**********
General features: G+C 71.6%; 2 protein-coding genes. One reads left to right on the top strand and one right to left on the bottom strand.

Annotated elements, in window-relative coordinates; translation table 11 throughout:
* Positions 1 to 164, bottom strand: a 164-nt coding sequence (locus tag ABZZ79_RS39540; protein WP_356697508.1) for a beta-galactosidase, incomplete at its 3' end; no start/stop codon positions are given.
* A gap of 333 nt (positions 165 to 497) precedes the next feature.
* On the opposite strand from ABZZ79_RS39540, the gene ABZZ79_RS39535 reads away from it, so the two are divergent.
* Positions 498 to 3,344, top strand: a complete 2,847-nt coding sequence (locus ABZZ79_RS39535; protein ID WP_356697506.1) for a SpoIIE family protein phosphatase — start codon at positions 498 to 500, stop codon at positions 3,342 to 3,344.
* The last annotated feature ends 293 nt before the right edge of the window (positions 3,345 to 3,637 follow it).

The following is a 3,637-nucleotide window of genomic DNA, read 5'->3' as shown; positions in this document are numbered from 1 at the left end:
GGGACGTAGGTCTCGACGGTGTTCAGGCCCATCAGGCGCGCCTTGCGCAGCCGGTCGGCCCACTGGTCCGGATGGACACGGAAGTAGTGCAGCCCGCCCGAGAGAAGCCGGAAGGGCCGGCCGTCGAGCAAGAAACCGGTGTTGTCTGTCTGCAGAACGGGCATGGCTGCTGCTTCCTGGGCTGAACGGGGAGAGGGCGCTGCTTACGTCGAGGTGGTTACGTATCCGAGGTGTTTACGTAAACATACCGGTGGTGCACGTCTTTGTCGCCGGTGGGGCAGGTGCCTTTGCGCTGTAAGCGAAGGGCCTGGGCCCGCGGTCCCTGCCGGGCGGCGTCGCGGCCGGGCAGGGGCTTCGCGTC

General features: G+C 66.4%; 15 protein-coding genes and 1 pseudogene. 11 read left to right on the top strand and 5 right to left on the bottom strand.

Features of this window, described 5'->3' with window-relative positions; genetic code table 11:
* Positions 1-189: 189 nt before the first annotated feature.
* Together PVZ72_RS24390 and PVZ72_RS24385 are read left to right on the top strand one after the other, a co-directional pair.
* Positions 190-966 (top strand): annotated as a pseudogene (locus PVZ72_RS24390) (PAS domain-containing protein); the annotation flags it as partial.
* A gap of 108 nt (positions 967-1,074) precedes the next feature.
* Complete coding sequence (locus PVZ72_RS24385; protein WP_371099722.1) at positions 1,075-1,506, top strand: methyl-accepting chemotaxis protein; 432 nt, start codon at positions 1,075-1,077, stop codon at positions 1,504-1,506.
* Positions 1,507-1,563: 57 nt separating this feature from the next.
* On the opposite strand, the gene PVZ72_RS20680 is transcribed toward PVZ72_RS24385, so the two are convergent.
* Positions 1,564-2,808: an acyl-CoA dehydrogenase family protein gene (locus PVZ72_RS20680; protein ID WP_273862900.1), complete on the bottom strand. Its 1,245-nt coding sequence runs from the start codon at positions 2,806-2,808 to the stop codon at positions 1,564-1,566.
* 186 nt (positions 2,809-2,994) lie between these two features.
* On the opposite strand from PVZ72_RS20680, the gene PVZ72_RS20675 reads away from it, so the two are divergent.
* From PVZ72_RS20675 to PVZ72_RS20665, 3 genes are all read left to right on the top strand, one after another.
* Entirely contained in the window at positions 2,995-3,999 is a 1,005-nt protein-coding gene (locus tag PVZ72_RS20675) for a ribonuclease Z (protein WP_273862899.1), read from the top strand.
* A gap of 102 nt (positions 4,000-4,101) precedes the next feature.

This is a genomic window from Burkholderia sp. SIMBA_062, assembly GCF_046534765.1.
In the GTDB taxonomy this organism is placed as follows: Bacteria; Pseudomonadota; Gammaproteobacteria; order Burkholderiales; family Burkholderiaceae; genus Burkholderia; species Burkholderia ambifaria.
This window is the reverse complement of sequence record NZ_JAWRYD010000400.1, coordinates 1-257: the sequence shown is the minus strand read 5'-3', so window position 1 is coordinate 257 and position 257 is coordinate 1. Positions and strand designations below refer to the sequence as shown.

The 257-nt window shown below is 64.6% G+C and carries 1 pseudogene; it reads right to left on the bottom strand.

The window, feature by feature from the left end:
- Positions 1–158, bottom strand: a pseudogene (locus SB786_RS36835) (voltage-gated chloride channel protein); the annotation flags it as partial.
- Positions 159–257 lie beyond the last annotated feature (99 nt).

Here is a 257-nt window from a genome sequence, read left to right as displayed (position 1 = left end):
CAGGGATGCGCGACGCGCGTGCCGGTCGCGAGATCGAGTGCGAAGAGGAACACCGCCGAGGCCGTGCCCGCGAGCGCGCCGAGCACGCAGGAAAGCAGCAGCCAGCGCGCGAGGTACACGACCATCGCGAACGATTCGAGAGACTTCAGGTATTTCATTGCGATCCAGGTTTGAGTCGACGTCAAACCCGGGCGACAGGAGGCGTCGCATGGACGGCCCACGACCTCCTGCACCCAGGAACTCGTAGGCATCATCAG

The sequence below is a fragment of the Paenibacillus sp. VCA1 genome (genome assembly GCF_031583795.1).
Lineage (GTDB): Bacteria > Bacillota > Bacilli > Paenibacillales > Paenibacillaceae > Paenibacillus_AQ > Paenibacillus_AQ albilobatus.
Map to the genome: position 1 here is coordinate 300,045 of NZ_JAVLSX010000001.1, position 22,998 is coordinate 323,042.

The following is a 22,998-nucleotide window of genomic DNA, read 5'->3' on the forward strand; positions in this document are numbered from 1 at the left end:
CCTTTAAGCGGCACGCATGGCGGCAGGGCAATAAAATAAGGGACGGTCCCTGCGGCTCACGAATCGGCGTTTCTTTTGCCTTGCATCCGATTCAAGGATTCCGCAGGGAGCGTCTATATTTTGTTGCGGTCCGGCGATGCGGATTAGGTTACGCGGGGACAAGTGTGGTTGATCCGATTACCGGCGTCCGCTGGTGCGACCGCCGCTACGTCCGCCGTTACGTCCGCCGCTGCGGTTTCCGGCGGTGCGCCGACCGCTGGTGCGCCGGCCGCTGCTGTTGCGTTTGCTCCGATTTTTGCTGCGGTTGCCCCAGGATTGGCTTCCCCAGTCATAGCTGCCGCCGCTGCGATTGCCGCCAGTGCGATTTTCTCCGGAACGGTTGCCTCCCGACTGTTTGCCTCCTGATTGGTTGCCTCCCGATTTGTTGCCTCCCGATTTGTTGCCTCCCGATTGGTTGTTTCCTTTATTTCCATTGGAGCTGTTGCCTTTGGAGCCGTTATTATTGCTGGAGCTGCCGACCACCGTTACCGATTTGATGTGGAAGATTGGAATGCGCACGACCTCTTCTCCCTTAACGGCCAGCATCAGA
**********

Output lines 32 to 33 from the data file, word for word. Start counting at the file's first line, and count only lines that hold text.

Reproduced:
Here is a 257-nt window from a genome sequence, read left to right as displayed (position 1 = left end):
CAGGGATGCGCGACGCGCGTGCCGGTCGCGAGATCGAGTGCGAAGAGGAACACCGCCGAGGCCGTGCCCGCGAGCGCGCCGAGCACGCAGGAAAGCAGCAGCCAGCGCGCGAGGTACACGACCATCGCGAACGATTCGAGAGACTTCAGGTATTTCATTGCGATCCAGGTTTGAGTCGACGTCAAACCCGGGCGACAGGAGGCGTCGCATGGACGGCCCACGACCTCCTGCACCCAGGAACTCGTAGGCATCATCAG